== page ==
Ms. Anna Batalla, Consultant, Office of the High Commissioner for Human Rights
“The Right to Self-determination – ICCPR and the Jurisprudence of the Human Rights Committee” 
(full presentation)

2.2 The International Criminal Court (ICC) & Models of Justice

Ms. Cecilia Nilsson Kleffner, Legal Advisor and Head of The Hague office of the Coalition for the International Criminal Court (CICC),
“Concept and Reality: The ICC Thus Far”

Dr. Niccolò Figà-Talamanca, Programme Director, No Peace Without Justice,
“The ICC - A Positive Mechanism for Prevention of Human Rights Abuses and Promotion of Accountability?” 



Prof. Dr. G. G. J. Knoops, Professor, University Utrecht,
“Truth and Reconciliation Commission Models and International Tribunals: A Comparison”
(full presentation)

Ms. Alison Smith, Program Director, No Peace Without Justice,
“Models for Building a Society of Peace: Truth and Reconciliation Commissions Experience”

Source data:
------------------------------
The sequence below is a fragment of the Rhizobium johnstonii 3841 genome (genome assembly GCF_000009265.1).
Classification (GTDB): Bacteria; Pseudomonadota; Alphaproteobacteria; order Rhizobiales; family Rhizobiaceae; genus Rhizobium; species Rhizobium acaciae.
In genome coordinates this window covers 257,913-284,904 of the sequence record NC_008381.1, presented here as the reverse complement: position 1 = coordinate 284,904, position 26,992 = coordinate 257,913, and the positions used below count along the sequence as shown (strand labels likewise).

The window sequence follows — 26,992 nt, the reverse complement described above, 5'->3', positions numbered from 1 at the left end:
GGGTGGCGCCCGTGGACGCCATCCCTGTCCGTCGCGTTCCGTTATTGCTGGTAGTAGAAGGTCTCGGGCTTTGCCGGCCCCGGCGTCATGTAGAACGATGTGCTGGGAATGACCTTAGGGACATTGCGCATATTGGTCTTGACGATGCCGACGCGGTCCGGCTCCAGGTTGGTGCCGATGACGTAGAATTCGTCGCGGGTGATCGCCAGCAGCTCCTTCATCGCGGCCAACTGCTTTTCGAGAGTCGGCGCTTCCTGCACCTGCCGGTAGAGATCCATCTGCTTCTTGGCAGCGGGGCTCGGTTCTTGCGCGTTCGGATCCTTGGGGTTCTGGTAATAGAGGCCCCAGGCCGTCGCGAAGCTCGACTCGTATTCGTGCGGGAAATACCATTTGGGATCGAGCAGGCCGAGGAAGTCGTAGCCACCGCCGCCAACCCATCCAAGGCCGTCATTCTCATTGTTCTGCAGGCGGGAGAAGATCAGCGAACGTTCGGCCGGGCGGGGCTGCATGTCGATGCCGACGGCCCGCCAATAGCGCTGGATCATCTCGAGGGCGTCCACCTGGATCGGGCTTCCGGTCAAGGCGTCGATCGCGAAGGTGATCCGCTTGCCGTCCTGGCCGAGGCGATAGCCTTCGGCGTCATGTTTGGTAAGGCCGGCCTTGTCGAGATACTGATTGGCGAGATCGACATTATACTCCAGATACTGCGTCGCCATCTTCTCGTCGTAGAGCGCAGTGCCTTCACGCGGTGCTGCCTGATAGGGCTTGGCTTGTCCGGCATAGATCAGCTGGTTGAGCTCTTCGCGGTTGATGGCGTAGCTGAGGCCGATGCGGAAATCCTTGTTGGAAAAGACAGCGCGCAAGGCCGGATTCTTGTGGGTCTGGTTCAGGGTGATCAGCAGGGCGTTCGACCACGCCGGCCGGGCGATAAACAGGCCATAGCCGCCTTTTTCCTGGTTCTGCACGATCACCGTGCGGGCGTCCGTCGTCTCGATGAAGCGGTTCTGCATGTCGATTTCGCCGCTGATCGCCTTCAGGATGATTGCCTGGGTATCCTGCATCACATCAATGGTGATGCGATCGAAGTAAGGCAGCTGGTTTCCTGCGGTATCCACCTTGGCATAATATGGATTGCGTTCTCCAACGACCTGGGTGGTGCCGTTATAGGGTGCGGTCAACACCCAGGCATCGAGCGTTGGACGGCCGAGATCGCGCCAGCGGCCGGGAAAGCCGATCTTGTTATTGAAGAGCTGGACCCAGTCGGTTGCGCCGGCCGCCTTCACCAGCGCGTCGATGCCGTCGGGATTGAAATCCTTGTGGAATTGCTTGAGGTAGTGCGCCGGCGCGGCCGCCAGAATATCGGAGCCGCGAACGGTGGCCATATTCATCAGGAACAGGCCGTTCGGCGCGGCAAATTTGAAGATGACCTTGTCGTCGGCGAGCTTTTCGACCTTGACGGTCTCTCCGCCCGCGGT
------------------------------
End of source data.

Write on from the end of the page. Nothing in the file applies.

Session III: Models of Self-Determination 

Chair: Mr. Joshua Cooper

3.1 Indigenous Good Governance Models of Self-Determination: Autonomy in Action

Mr. Johan Mikkel Sara, Vice-President, Sámi Parliament,
“Indigenous Governance Models of Self-Determination: The Sami model and the Sami Parliament”
(full presentation)



Mr. Aqqaluk Lynge, President, Inuit Circumpolar Council (Greenland), Member UN Permanent Forum on Indigenous Issues,
“Autonomy in Action: Inuit and the Case of Greenland” 
(full presentation)

Mr. Jake Swamp, Chief, Mohawk Nation,
“Self-Determination and the Indigenous Perspective”  

3.2 The UN Decolonization Committee: A Process of Steps toward Self-Determination 




Mr. Marco Perduca, Member, General Council of the Transnational Radical Party and UNPO Foundation, 
“Can We Get Out of the ‘Self-determination Trap'?”(full presentation)

Mr. Pedro Pinto Leite, Secretary General, International Platform of Jurists for East Timor,
“Three cases of self-determination, three stages of solution: East Timor, Western Sahara and West Papua